Correlation function (statistical mechanics) of the model was evaluated in the book entitled of Quantum Inverse Scattering Method and Correlation Functions by V.E. Korepin, N.M. Bogoliubov and A.G. Izergin (Cambridge University Press, 1993). [6] Quantum entanglement of the model was calculated in Physical Review Letters, vol 92, issue 9, electronic identifier 096402, 5 March 2004 .

## From three to one dimension.

This one-dimensional gas can be made using real, three-dimensional atoms as particles. One can prove, mathematically, from the Schrödinger equation for three-dimensional particles in a long cylindrical container, that the low energy states are described by the one-dimensional Lieb–Liniger model. This was done for the ground state[7] and for excited states.[8] The cylinder does not have to be as narrow as the atomic diameter; it can be much wider if the excitation energy in the direction perpendicular to the axis is large compared to the energy per particle ${\displaystyle e}$.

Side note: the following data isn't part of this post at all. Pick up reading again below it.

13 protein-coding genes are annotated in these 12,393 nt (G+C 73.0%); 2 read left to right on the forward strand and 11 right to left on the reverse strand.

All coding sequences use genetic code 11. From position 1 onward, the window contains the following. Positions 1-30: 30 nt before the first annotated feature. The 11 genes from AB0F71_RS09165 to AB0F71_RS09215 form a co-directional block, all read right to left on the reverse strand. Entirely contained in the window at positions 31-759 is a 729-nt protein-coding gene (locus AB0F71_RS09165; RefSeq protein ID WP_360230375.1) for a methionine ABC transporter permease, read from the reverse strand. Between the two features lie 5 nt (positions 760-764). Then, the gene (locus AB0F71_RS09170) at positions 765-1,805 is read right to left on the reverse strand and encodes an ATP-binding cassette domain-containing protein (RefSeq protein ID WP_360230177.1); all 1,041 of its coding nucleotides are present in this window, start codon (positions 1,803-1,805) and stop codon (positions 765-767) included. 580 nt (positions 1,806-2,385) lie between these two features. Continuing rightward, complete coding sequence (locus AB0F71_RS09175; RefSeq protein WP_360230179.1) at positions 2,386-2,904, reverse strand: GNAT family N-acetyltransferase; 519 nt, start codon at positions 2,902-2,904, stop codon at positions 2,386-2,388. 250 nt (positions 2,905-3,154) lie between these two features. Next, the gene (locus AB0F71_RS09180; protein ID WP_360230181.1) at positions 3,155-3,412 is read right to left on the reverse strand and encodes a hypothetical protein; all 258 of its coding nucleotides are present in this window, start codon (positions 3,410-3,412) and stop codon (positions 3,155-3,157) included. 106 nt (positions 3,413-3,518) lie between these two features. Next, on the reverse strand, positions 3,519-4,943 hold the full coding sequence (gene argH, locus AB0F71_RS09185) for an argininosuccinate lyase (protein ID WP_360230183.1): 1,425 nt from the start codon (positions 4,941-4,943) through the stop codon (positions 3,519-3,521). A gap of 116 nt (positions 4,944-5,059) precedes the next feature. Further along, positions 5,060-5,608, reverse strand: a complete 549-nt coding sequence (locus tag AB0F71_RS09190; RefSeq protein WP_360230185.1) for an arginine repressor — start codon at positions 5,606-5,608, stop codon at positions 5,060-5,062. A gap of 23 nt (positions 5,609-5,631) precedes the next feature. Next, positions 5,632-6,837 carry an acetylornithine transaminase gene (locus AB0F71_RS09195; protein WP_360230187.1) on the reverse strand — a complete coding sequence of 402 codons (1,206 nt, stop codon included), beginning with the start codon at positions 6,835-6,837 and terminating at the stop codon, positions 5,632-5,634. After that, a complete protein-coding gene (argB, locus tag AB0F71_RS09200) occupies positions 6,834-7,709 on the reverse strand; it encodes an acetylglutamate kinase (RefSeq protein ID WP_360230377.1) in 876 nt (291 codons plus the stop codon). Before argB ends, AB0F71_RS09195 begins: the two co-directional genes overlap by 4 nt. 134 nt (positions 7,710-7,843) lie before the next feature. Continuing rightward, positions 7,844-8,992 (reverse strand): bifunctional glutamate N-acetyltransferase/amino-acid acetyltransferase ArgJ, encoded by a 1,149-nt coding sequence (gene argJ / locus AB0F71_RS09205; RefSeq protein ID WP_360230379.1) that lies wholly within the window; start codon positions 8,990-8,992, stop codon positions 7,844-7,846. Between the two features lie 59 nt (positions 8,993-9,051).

## References

1. ^ a b Elliott H. Lieb and Werner Liniger, Exact Analysis of an Interacting Bose Gas. I. The General Solution and the Ground State, Physical Review 130: 1605–1616, 1963
2. ^ a b Elliott H. Lieb, Exact Analysis of an Interacting Bose Gas. II. The Excitation Spectrum, Physical Review 130:1616–1624,1963
3. ^ Girardeau, Marvin (1960). "Relationship between Systems of Impenetrable Bosons and Fermions in One Dimension". Journal of Mathematical Physics. 1 (6): 516–523. Bibcode:1960JMP.....1..516G. doi:10.1063/1.1703687.
4. ^ Dorlas, Teunis C. (1993). "Orthogonality and Completeness of the Bethe Ansatz Eigenstates of the nonlinear Schrödinger model". Communications in Mathematical Physics. 154 (2): 347–376. Bibcode:1993CMaPh.154..347D. doi:10.1007/BF02097001.
5. ^ http://insti.physics.sunysb.edu/~korepin/davis.pdf
6. ^ V.E. Korepin, N.M. Bogoliubov and A.G. Izergin, Quantum Inverse Scattering Method and Correlation Functions, Cambridge University Press, 1993
7. ^ Lieb, Elliott H.; Seiringer, Robert; Yngvason, Jakob (2003). "One-dimensional Bosons in Three-dimensional Traps". Physical Review Letters. 91 (15): 150401. arXiv:cond-mat/0304071. Bibcode:2003PhRvL..91o0401L. doi:10.1103/PhysRevLett.91.150401.
8. ^ Seiringer, Robert; Yin, Jun (2008). "The Lieb–Liniger Model as a Limit of Dilute Bosons in Three Dimensions". Communications in Mathematical Physics. 284 (2): 459–479. arXiv:0709.4022. Bibcode:2008CMaPh.284..459S. doi:10.1007/s00220-008-0521-6.